My brother used to have a saying – an aphorism, I suppose – taped to his wall. It was attributed to Skippy the Lizard God and went like this:
Sex is like pizza – when it’s good, it’s really good. Even when it’s bad, it’s still pretty good.
The same is true of albums by great bands, movies by great directors, or books by great authors – even their lesser efforts are generally worth your time. That’s a long way of saying that while The Heart Goes Last is far from Margaret Atwood’s best work, it’s still worth a read.
The Heart Goes Last has a deliciously absurd premise. A husband and wife, Stan and Charmaine, are living in their car in a depressed, near-future New England dystopia (there’s some suggesting things are better in the rest of the US). They’re not exactly happy, but they’re getting by. They find out about a quasi-utopian project called Consilience that promises work, happiness, and safety, but with a catch – people in the town live one month in their home and then one month in prison (where they’re used as cheap labor). Stan and Charmaine move in. It’s wrong to say “wackiness ensues,” but what transpires is pretty fucked up.
Without going too deep into spoiler country, Stan and Charmaine get caught up in a grand scheme that could bring down the whole operation, one that detours through murder and organ harvesting, Elvis impersonators, romantic imprinting gone awry, and Dutch-designed sex robots.*
There are some wonderfully dark and funny bits in all of this. In one instance, Stan finds what he thinks is a love note between the two “alternates” who share his and Charmaine’s house (occupants switch each month – one set in the house, one set in the big house). It’s lusty and sexy in a way Charmaine simply isn’t, which makes Stan determined to find and bed the other woman (contact between alternates is strictly forbidden). He spins out an R-rated, Technicolor fantasy that covers not only his attempted seduction but the surely violent reaction from her muscled, bald, and tattooed husband. It’s all completely inane, made all the more so when we learn the truth about the note.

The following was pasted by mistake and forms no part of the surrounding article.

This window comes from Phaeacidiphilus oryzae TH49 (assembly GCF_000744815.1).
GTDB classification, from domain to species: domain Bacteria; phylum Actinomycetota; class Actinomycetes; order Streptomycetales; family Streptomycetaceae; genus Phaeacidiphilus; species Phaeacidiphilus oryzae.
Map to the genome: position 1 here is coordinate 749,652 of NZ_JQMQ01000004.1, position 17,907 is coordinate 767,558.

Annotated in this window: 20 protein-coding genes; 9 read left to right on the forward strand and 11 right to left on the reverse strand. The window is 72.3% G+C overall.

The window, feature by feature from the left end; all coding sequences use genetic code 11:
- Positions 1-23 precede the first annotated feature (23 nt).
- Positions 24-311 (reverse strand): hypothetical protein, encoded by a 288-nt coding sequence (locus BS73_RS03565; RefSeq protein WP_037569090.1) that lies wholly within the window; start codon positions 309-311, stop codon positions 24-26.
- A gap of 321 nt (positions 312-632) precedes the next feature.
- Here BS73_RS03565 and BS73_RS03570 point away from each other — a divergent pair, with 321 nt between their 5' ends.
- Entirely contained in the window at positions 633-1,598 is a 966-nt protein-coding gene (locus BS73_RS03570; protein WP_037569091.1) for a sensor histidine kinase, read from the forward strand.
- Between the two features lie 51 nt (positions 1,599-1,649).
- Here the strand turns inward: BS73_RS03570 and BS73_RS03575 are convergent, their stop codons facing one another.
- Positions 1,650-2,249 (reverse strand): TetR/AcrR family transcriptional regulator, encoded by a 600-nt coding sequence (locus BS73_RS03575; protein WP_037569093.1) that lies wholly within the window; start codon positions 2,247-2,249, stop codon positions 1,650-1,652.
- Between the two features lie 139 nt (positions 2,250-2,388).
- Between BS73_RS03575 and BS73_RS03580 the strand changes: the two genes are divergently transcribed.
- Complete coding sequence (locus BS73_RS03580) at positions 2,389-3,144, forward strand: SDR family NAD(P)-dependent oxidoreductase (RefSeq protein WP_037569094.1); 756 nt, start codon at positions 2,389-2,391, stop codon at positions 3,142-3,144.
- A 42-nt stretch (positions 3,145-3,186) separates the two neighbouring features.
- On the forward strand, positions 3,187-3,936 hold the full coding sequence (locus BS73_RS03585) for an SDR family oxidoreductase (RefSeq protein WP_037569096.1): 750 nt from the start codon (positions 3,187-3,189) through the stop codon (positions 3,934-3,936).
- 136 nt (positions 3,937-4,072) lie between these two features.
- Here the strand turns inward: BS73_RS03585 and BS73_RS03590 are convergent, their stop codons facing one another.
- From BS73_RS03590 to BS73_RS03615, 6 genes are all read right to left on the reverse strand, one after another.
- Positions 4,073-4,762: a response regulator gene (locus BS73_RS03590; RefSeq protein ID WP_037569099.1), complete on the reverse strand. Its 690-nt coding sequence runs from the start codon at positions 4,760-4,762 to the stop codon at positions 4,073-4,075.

Then there’s the blue teddy bears. I don’t think anybody has gotten such mileage out of an ordinary inanimate object since Tom Hanks (Castaway link).
Which is all amusing for a bit, but it doesn’t really coalesce into anything substantive in the end. Part of that’s due to Stan and Charmaine, who are our only POV characters. Since they’re essentially pawns in the game, we never get a solid idea of what the game is, who’s playing it, and why (even at the end). In addition, neither one are what you’d call bright. Stan is mostly a slave to his baser urges, while Charmaine is so chirpy and positive (even when dispatching souls in her prison job) that it’s hard to sympathize with her very much. I agree with this bit from the NPR review:
The Heart Goes Last’s deepest investment isn’t in Consilience’s hideous secrets. It isn’t even in Stan and Charmaine’s inner lives — both characters have interior monologues like repetitive tape loops. The book is mostly interested in their sexual obsessions, and the way they fetishize each other only once they’re separated. But their predictability doesn’t do much to ground an unpredictable narrative, or give readers a worthy point of view. As other people plot against Consilience, the protagonists become hapless bystanders in everything from their marriage to the larger story.
It doesn’t help matters that the endgame, as it plays out between this two, has a confusing, Rube Goldberg quality. Which could be fun, if we had some idea of what the people setting up the scheme were trying to accomplish.
As I said, all that makes The Heart Goes Last frustrating and I certainly wouldn’t suggest it as a starting point for someone who’s never read Atwood before. But she’s too talented a writer to not score some points along the way, so I’d definitely say it’s worth it (it’s pretty brief, all things considered). Nobody succeeds every time, but few of us are lucky enough to stumble as interestingly as Atwood.
Also, if I ever meet Grandma Win in person, I’ll punch her dentures down her throat.
* Indeed, it’s kind of odd how many parallels there are with The Mechanical and The Rising that I reviewed recently. Dutch robots? Check. Reprogrammed humans? Check. Ruminations on the nature of free will? Check. Done in completely different ways, of course. The sex bots also remind me of Zappa, naturally.